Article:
Homebuyers Are Welcoming Extra Months To Commit To Record-Low Mortgages | Mortgage rates
Home buyers were given a few more months to hold on to record-low mortgage rates that helped keep the housing market booming during the pandemic, experts said after the Bank of England kept the base rate at 0.1%.
Lenders had revised up their home loans in the past few days on speculation that the interest rate would rise to 0.25% and many of the cheapest deals were withdrawn.
However, while three- and five-year mortgages are no longer offered at rates below 1%, high deposit borrowers still have a wide range of loans at rates below 2%.
Experts said while debt costs remained near record lows, house prices are unlikely to fall. However, activity and growth would slow as the increase reduced borrowers’ disposable income.
“While the best deals may be history by now, the decision not to raise interest rates will give home buyers yet another opportunity to orientate themselves on the low interest rates that have given oxygen to a booming real estate market over the past 16 months,” said Lucian Cook, chief of housing research at real estate firm Savills, said.
“With the incentive of a stamp duty vacation behind us, any increase over the next 12 months is expected to contribute to a slowdown in price growth and activity.”
David Fell, a senior analyst at real estate firm Hamptons, said recent hikes in mortgage costs “are a reminder to buyers that rates are not just moving down”.
He added, however, “For the average first-time buyer, the current upward pressure is likely to mean tens, rather than hundreds, of pounds of additional monthly mortgage payments. I don’t think most people’s purchasing decisions are going to make that much of a difference right now. “
Dominic Agace, the executive director of the Winkworth real estate agency, said speculation about rising interest rates hadn’t affected the mood of prospective buyers.
“The market has naturally cooled since the end of the stamp duty, but with such a low base for mortgage rates and a proposed small rate hike, that hasn’t changed the prospect of buyers,” he said.
Stamp duty holidays across the UK have fueled a market that was already busy when people changed their lifestyles after the pandemic’s initial lockdown.
As the last phase of the UK tax break ended in late September, sales slowed, but recent house price indices showed that price growth has continued.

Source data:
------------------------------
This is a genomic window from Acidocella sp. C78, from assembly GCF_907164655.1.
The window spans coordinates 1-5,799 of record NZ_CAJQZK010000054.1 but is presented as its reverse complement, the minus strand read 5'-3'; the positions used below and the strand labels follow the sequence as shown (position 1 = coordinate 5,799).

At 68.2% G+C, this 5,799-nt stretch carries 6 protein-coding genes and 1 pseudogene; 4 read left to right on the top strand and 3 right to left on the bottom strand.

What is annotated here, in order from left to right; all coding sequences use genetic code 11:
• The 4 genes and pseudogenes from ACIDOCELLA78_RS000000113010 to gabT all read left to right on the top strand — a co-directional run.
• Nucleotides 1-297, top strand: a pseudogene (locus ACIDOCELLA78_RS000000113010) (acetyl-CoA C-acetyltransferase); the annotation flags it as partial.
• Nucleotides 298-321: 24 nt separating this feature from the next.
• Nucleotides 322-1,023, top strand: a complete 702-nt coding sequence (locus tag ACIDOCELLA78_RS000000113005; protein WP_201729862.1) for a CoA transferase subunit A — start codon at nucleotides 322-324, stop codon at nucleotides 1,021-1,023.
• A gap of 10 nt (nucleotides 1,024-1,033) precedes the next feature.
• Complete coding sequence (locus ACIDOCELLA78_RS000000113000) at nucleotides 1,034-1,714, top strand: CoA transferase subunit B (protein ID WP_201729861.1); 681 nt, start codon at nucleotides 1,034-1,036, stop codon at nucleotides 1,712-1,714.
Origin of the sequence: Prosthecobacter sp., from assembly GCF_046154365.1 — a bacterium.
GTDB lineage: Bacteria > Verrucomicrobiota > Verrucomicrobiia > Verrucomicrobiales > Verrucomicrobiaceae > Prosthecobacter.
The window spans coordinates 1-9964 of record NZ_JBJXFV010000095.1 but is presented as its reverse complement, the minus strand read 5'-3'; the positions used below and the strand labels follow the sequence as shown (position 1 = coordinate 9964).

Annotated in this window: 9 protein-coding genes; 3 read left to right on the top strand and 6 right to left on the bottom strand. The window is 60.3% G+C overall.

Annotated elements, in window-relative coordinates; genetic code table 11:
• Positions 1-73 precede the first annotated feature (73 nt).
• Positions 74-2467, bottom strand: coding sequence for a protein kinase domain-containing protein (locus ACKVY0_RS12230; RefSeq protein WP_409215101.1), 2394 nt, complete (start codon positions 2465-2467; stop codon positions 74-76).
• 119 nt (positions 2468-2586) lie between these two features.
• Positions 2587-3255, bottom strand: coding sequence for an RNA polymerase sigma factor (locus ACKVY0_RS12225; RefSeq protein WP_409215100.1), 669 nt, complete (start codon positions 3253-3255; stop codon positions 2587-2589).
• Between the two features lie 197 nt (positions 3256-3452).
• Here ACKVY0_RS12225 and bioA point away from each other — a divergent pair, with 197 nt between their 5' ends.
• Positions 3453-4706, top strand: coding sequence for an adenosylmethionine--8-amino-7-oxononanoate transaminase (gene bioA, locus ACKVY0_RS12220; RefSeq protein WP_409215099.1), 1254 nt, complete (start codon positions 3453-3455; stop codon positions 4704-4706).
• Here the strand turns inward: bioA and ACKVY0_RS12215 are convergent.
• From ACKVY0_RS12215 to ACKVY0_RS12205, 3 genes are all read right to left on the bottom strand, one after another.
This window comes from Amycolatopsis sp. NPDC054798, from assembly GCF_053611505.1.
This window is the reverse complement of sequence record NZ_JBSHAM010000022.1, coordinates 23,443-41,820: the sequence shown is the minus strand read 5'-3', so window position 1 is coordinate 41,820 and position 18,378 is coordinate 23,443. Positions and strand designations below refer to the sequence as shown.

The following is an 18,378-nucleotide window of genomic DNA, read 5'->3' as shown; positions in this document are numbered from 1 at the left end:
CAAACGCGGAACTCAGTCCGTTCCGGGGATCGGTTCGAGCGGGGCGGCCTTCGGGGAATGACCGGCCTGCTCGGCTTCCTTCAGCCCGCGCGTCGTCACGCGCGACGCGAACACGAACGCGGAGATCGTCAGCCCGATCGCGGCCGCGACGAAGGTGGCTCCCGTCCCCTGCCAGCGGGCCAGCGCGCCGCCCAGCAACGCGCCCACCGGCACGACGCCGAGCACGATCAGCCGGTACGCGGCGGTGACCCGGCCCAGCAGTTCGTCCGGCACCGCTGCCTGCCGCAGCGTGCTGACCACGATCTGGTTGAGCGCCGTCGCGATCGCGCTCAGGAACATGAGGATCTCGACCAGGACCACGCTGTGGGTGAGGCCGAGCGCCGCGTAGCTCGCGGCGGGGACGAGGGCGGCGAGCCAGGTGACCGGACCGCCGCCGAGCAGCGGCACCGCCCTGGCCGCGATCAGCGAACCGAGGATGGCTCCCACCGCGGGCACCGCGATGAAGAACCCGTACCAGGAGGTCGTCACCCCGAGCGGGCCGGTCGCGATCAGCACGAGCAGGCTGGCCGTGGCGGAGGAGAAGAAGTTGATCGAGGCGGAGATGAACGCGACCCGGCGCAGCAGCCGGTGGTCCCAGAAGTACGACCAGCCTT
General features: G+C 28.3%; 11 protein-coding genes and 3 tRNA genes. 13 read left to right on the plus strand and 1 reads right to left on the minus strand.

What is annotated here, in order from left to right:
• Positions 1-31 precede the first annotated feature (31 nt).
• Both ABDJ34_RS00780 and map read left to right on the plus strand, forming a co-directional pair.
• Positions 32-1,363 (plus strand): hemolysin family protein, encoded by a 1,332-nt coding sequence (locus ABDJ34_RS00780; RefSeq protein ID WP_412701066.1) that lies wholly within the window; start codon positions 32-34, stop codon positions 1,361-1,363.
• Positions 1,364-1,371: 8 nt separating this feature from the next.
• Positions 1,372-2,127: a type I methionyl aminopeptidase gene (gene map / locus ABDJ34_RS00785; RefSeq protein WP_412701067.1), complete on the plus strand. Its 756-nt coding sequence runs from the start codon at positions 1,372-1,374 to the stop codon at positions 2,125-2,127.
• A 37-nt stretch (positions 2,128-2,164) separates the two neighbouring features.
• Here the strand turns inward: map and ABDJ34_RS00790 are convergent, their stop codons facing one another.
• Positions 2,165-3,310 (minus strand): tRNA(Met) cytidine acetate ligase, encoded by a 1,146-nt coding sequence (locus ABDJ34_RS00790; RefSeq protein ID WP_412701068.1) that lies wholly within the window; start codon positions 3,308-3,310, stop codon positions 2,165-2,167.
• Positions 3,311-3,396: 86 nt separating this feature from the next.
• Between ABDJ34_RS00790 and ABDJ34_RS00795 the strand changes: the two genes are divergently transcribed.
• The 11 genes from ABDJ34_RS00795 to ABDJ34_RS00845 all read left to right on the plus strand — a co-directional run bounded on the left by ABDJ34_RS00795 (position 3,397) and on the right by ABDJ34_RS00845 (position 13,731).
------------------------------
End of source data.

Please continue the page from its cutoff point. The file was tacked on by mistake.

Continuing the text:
Nationwide on Wednesday said annual price inflation was 9.9%. Typically at this time of year, the housing market will be quieter in the run-up to the winter months.
Anthony Codling, analyst and chief executive of real estate website Twindig, said he expected the market to be calm for “at least a few months” and that some of the activity next spring may have been driven by the stamp duty incentives.
He said if lenders continue to compete for the mortgage business and keep interest rates low, buyers could be delighted after the winter. While short-term mortgages can remain cheap, the rising cost of living could put pressure on borrowers, which will feed into lenders’ affordability checks.
Increasing a lender’s standard floating rate may also have an impact, as these are typically used to test the finances of new borrowers before arranging mortgages.
Reducing borrowing means they can spend less money on a property, which is not a problem for savers but could reduce the number of buyers who can enter the market with low deposits.
Cook said, “Gradual rate hikes are unlikely to put undue stress on household finances, but they will likely limit the amount of mortgage lenders that advance at the time of purchase, especially if a mandatory affordability stress test is performed.”
Fell said if there was a sharp rise in interest rates it would make a difference to the real estate market.
“Any significant rate hike in the next few years must have the potential to reduce or even reverse price growth due to limited affordability, as well as buy-to-let investors rediscovering the opportunity for higher returns outside of real estate.”